10 Signs That You May Really Have A Drinking Problem

Do I really have a drinking problem

Do I really have a drinking problem?

10 Signs Of A Drinking Problem

    There are some signs that may indicate if you have a problem with drinking. Here we have introduced the top ten signs to help guide you if you feel that you have a drinking problem, and how to address this.

    #1 Alcohol tolerance increases

    As we get older, our body and mind learns to handle drinking.  Can you remember the first time that you consumed alcohol?  If it were anything like me, the effects came thick and fast.  Roll on a few more sessions and I could ‘take’ more. 

    As we our drinking levels increase, it takes more to get that same ‘buzz’ that you once got from consuming less.  This is called alcohol tolerance.  A high level of alcohol tolerance – you can drink a lot of alcohol and carry on drinking more – is often a sign that you have, or on the way to developing a drinking problem.

    #2 It is on your mind where your next drink is coming from, even if you have a lot already available. 

    You could be sat at home with a bottle of wine next to you, and one or two in the cupboard or fridge, but you are still concerned about what you will do when you run out of alcohol.  Personally, I can relate with this one. 

    I remember when I was drinking, I could go and purchase a crate or two of beer, not even started drinking and still have a worry in the back of my mind if I had purchased enough for the day/night.  And even if I did, what would I do tomorrow, where would I get my beer and how much would be ‘enough’.

    #3 Other people have shown concerns about your levels of drinking.

    Often in our society, drinking is normalised.  We drink for most social occasions or celebrations.  Alcohol is a sneaky drug and can slip into our lives often without us realising that we are drinking to excess.  An indication that we are drinking more than we should may come from others commenting on just how much you are drinking. 

    Over my life, I had been told by more people than I can remember that they were concerned about my levels of drinking.  Friends, partners, family had told me at different points in my life that I may have a drinking problem.  Looking back, I was told this waaay before I even really considered that I had a drinking problem. 

    Alcohol can be a delicate subject to approach for some people.  For someone to actually speak up about your levels of drinking – for them to have the courage to even mention it, shows that they are concerned enough to tell you.  If others around you are suggesting that you have a drinking problem, it would be wise to at least consider this as an indication that you do really have a problem with drinking.  

    #4 Experiencing temporary blackouts or short-term memory loss.

    blackouts after drinking

    Some people are more susceptible to blackouts than other people, this is a fact.  Alcohol affects pathways to your brain that move your memories from short-term to long-term, and some people who drink heavily may lose memories of what happened the night before, experiencing amnesia. 

    Although blacking out is a common experience, not everyone who drinks heavy will experience blackouts or memory loss.

    Drinking to blackout does not mean that ‘this person has a problem with drinking’ alone, but it does show that that person has drank more alcohol than their body can process at that time. 

    If someone does experience regular blackouts, the fact that you are blacking out regularly does indicate that you have an alcohol use disorder as you are regularly drinking enough to experience blackouts.

    How can you tell if someone is having a blackout? If you are in the company who has consumed too much alcohol, are you able to tell if they are going to remember being there right now, or will this memory (and maybe the rest of the evening) be wiped out from their brain?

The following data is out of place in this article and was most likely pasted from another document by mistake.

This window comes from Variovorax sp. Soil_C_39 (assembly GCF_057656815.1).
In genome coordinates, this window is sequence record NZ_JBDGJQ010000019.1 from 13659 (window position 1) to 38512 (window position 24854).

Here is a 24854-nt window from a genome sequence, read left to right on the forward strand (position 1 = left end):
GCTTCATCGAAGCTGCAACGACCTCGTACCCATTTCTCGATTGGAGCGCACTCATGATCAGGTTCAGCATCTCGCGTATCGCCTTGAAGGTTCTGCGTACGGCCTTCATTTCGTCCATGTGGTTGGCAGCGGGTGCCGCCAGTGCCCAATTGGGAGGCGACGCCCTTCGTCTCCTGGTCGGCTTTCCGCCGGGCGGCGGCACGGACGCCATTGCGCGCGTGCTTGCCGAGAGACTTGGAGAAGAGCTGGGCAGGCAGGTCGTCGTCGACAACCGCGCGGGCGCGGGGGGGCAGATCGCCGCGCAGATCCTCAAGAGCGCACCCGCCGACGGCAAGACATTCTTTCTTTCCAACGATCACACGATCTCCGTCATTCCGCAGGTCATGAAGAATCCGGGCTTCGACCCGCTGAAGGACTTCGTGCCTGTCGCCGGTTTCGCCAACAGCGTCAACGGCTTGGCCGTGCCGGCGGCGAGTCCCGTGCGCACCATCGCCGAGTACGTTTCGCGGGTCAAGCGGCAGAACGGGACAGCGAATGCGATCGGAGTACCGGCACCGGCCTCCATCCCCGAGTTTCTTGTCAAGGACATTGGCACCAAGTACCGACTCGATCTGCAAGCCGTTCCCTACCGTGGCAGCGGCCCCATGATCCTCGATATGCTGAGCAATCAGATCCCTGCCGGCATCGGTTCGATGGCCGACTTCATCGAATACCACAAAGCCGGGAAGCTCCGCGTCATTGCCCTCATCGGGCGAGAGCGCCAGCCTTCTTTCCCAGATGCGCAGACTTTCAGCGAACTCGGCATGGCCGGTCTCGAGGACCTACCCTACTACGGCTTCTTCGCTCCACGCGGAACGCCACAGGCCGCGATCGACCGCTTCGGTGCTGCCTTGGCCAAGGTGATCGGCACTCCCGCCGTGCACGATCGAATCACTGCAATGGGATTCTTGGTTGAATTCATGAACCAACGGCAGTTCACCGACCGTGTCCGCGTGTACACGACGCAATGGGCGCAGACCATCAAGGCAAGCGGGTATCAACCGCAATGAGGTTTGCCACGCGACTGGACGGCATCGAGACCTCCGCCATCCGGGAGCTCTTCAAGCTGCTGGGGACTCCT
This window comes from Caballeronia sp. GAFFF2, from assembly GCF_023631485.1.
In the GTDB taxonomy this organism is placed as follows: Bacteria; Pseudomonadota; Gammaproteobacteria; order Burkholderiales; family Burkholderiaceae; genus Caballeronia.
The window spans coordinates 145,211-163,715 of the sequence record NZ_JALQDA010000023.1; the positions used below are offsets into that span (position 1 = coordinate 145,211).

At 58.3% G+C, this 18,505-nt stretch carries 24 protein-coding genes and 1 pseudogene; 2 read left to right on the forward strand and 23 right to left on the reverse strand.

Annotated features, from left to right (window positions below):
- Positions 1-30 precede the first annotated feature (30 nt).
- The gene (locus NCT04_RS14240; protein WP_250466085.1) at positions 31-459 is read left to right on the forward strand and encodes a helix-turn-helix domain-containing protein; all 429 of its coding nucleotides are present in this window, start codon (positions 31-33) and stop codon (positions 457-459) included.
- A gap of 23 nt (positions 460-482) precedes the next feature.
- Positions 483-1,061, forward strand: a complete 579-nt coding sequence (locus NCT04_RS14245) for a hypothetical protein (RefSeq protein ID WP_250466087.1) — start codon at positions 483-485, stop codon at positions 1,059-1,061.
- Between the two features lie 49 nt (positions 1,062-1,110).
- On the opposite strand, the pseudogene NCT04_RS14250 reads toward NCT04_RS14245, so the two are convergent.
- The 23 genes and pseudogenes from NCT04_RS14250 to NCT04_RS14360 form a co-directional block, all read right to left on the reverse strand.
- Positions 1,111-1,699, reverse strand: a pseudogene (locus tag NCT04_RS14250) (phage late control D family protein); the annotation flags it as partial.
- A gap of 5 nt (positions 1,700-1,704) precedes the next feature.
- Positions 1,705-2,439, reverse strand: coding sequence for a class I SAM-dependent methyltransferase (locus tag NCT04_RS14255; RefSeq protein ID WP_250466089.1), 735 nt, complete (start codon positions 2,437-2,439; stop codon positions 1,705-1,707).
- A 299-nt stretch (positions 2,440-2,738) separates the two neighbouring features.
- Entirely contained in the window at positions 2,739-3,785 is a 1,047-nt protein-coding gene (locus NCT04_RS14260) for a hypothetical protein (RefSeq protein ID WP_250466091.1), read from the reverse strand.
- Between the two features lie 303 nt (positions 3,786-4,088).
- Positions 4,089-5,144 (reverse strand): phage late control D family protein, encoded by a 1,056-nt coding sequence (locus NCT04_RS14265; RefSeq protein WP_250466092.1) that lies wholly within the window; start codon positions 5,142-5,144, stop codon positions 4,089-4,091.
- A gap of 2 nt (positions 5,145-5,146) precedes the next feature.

Often a person experiencing a black out will –

    • They have drunk a large about of alcohol in a short space of time
    • Repeat themselves regularly throughout a conversation
    • Struggle to follow a linear conversation
    • They are easily distracted
    • They are acting out of character, or potentially displaying dangerous behaviour that otherwise they would not do.

    What should you do if you are experiencing blackouts?

    I advised anyone experiencing blackouts to discuss with a medical professional/GP.  The reasons could well be due to drinking too much, in which case a medical intervention may or may not be needed.  There are also physical reasons for blackouts that may need to be eliminated, epilepsy for example, or a reaction to other medication.  For whatever reason, if someone is experiencing blackouts then a visit to the doctors is highly recommended.

    #5 Mood swings

    When we drink beyond our body and mind’s ability to drink, this can often affect our mood state, and with this we can become irrational in our mood.

    Quite often, when we start drinking, we are looking at ways to actually improve our mood.

    Mood swings are when a person’s mood change is sudden and often extreme, from relaxed and seemingly happy to intense anger or upset. 

    Mood swings can be a perfectly natural reaction to a situation.  For example, sudden, unexpected bad news can make a person’s mood deteriorate rapidly. The same can be said for someone to become elated.  Extremely good news can make someone very happy – this is a normal reaction.  Also, a person may suffer from a mood disorder, and this can cause mood to change quite rapidly.  In these cases, there are organic, rational reasons for this.

    do i really have a problem with drinking - mental health

    Drinking alcohol regularly and to the extreme can also cause mood swings (as can abuse of other psychoactive drugs.  Drinking in high amounts can affect the chemistry in your brain, leaving a person with an increased chance of displaying mood swings.


    Mood swings are evident in the fact that the person can be happy one moment and quickly change to raged by given situations.  As said earlier, this can happen within the norms of life, but someone who is drinking regularly has an increased risk of developing regular mood swings, indicating that they may have a problem with drinking.

    #6 Alcohol cravings.